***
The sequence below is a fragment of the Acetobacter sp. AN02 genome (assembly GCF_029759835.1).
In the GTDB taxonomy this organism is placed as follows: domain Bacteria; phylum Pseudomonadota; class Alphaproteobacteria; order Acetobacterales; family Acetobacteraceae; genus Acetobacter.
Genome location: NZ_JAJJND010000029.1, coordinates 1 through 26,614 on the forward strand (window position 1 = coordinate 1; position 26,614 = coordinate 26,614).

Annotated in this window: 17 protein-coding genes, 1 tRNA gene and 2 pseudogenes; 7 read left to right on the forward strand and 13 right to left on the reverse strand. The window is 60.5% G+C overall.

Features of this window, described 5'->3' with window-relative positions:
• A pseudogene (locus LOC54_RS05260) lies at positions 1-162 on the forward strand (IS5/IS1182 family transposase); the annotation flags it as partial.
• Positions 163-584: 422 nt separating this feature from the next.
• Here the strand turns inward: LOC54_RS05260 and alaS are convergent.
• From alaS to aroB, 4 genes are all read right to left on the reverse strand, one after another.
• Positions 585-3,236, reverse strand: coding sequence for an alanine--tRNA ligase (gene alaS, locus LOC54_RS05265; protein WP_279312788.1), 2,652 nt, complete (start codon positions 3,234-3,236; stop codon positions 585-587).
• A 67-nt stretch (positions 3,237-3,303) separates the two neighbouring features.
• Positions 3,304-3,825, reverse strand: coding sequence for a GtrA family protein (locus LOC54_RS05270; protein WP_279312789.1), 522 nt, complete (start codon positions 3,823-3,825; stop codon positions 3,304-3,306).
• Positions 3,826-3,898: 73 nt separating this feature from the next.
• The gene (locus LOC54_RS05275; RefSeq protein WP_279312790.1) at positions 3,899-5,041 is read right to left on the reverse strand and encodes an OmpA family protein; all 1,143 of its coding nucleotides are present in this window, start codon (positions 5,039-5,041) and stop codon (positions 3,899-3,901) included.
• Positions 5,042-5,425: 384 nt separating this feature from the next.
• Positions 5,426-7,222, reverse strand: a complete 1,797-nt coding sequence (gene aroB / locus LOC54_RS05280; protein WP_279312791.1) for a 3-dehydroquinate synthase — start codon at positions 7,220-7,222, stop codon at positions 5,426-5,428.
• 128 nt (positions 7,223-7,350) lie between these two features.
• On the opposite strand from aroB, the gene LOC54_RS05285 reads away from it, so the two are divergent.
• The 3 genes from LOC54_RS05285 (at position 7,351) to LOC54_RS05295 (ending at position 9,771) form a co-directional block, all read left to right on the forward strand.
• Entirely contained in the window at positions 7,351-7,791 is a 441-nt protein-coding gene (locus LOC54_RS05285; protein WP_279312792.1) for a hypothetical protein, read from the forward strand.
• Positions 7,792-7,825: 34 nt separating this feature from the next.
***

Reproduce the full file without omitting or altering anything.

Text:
The sequence below is a fragment of the Acetobacter sp. AN02 genome (assembly GCF_029759835.1).
In the GTDB taxonomy this organism is placed as follows: domain Bacteria; phylum Pseudomonadota; class Alphaproteobacteria; order Acetobacterales; family Acetobacteraceae; genus Acetobacter.
Genome location: NZ_JAJJND010000029.1, coordinates 1 through 26,614 on the forward strand (window position 1 = coordinate 1; position 26,614 = coordinate 26,614).

Annotated in this window: 17 protein-coding genes, 1 tRNA gene and 2 pseudogenes; 7 read left to right on the forward strand and 13 right to left on the reverse strand. The window is 60.5% G+C overall.

Features of this window, described 5'->3' with window-relative positions:
• A pseudogene (locus LOC54_RS05260) lies at positions 1-162 on the forward strand (IS5/IS1182 family transposase); the annotation flags it as partial.
• Positions 163-584: 422 nt separating this feature from the next.
• Here the strand turns inward: LOC54_RS05260 and alaS are convergent.
• From alaS to aroB, 4 genes are all read right to left on the reverse strand, one after another.
• Positions 585-3,236, reverse strand: coding sequence for an alanine--tRNA ligase (gene alaS, locus LOC54_RS05265; protein WP_279312788.1), 2,652 nt, complete (start codon positions 3,234-3,236; stop codon positions 585-587).
• A 67-nt stretch (positions 3,237-3,303) separates the two neighbouring features.
• Positions 3,304-3,825, reverse strand: coding sequence for a GtrA family protein (locus LOC54_RS05270; protein WP_279312789.1), 522 nt, complete (start codon positions 3,823-3,825; stop codon positions 3,304-3,306).
• Positions 3,826-3,898: 73 nt separating this feature from the next.
• The gene (locus LOC54_RS05275; RefSeq protein WP_279312790.1) at positions 3,899-5,041 is read right to left on the reverse strand and encodes an OmpA family protein; all 1,143 of its coding nucleotides are present in this window, start codon (positions 5,039-5,041) and stop codon (positions 3,899-3,901) included.
• Positions 5,042-5,425: 384 nt separating this feature from the next.
• Positions 5,426-7,222, reverse strand: a complete 1,797-nt coding sequence (gene aroB / locus LOC54_RS05280; protein WP_279312791.1) for a 3-dehydroquinate synthase — start codon at positions 7,220-7,222, stop codon at positions 5,426-5,428.
• 128 nt (positions 7,223-7,350) lie between these two features.
• On the opposite strand from aroB, the gene LOC54_RS05285 reads away from it, so the two are divergent.
• The 3 genes from LOC54_RS05285 (at position 7,351) to LOC54_RS05295 (ending at position 9,771) form a co-directional block, all read left to right on the forward strand.
• Entirely contained in the window at positions 7,351-7,791 is a 441-nt protein-coding gene (locus LOC54_RS05285; protein WP_279312792.1) for a hypothetical protein, read from the forward strand.
• Positions 7,792-7,825: 34 nt separating this feature from the next.